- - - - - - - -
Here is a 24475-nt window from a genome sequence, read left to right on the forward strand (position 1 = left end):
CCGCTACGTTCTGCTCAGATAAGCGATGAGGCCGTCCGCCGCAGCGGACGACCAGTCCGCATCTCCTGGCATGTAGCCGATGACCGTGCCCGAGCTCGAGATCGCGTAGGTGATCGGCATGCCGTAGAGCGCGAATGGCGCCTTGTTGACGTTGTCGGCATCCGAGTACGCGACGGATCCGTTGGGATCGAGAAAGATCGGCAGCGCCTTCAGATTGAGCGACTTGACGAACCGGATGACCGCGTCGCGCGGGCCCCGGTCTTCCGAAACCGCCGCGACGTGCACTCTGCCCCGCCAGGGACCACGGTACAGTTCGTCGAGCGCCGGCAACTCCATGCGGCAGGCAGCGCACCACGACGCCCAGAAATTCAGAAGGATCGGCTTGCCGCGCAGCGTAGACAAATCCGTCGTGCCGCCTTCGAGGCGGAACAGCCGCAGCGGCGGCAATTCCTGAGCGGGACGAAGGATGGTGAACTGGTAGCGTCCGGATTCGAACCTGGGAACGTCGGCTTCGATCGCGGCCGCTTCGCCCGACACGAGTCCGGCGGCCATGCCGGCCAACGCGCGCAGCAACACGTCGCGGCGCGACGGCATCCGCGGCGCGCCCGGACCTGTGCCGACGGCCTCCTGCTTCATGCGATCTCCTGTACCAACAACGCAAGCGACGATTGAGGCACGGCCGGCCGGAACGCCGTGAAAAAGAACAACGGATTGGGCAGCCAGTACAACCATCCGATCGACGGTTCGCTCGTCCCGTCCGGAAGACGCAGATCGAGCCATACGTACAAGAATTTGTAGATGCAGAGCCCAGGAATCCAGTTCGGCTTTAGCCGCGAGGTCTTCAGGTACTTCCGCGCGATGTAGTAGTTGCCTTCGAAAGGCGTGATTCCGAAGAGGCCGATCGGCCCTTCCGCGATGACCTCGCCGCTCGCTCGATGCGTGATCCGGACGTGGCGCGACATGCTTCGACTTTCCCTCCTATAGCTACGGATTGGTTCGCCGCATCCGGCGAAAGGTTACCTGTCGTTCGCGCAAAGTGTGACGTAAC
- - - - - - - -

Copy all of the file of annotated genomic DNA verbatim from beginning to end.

Here is a 24475-nt window from a genome sequence, read left to right on the forward strand (position 1 = left end):
CCGCTACGTTCTGCTCAGATAAGCGATGAGGCCGTCCGCCGCAGCGGACGACCAGTCCGCATCTCCTGGCATGTAGCCGATGACCGTGCCCGAGCTCGAGATCGCGTAGGTGATCGGCATGCCGTAGAGCGCGAATGGCGCCTTGTTGACGTTGTCGGCATCCGAGTACGCGACGGATCCGTTGGGATCGAGAAAGATCGGCAGCGCCTTCAGATTGAGCGACTTGACGAACCGGATGACCGCGTCGCGCGGGCCCCGGTCTTCCGAAACCGCCGCGACGTGCACTCTGCCCCGCCAGGGACCACGGTACAGTTCGTCGAGCGCCGGCAACTCCATGCGGCAGGCAGCGCACCACGACGCCCAGAAATTCAGAAGGATCGGCTTGCCGCGCAGCGTAGACAAATCCGTCGTGCCGCCTTCGAGGCGGAACAGCCGCAGCGGCGGCAATTCCTGAGCGGGACGAAGGATGGTGAACTGGTAGCGTCCGGATTCGAACCTGGGAACGTCGGCTTCGATCGCGGCCGCTTCGCCCGACACGAGTCCGGCGGCCATGCCGGCCAACGCGCGCAGCAACACGTCGCGGCGCGACGGCATCCGCGGCGCGCCCGGACCTGTGCCGACGGCCTCCTGCTTCATGCGATCTCCTGTACCAACAACGCAAGCGACGATTGAGGCACGGCCGGCCGGAACGCCGTGAAAAAGAACAACGGATTGGGCAGCCAGTACAACCATCCGATCGACGGTTCGCTCGTCCCGTCCGGAAGACGCAGATCGAGCCATACGTACAAGAATTTGTAGATGCAGAGCCCAGGAATCCAGTTCGGCTTTAGCCGCGAGGTCTTCAGGTACTTCCGCGCGATGTAGTAGTTGCCTTCGAAAGGCGTGATTCCGAAGAGGCCGATCGGCCCTTCCGCGATGACCTCGCCGCTCGCTCGATGCGTGATCCGGACGTGGCGCGACATGCTTCGACTTTCCCTCCTATAGCTACGGATTGGTTCGCCGCATCCGGCGAAAGGTTACCTGTCGTTCGCGCAAAGTGTGACGTAAC